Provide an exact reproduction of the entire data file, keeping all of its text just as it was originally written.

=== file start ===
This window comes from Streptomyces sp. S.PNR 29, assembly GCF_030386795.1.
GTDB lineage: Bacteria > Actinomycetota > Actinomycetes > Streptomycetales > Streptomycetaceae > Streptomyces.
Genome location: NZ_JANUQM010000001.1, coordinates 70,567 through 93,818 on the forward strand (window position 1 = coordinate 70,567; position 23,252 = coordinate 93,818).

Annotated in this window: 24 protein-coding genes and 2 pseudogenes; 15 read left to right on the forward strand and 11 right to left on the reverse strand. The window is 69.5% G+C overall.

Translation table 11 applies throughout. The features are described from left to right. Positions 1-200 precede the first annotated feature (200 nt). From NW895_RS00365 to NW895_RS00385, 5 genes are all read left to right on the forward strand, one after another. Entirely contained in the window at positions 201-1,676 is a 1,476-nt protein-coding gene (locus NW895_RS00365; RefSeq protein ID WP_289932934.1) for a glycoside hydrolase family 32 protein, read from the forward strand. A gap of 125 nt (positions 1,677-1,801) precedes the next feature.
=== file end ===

This window comes from Streptomyces sp. S.PNR 29, assembly GCF_030386795.1.
GTDB lineage: Bacteria > Actinomycetota > Actinomycetes > Streptomycetales > Streptomycetaceae > Streptomyces.
Genome location: NZ_JANUQM010000001.1, coordinates 70,567 through 93,818 on the forward strand (window position 1 = coordinate 70,567; position 23,252 = coordinate 93,818).

Annotated in this window: 24 protein-coding genes and 2 pseudogenes; 15 read left to right on the forward strand and 11 right to left on the reverse strand. The window is 69.5% G+C overall.

Translation table 11 applies throughout. The features are described from left to right. Positions 1-200 precede the first annotated feature (200 nt). From NW895_RS00365 to NW895_RS00385, 5 genes are all read left to right on the forward strand, one after another. Entirely contained in the window at positions 201-1,676 is a 1,476-nt protein-coding gene (locus NW895_RS00365; RefSeq protein ID WP_289932934.1) for a glycoside hydrolase family 32 protein, read from the forward strand. A gap of 125 nt (positions 1,677-1,801) precedes the next feature.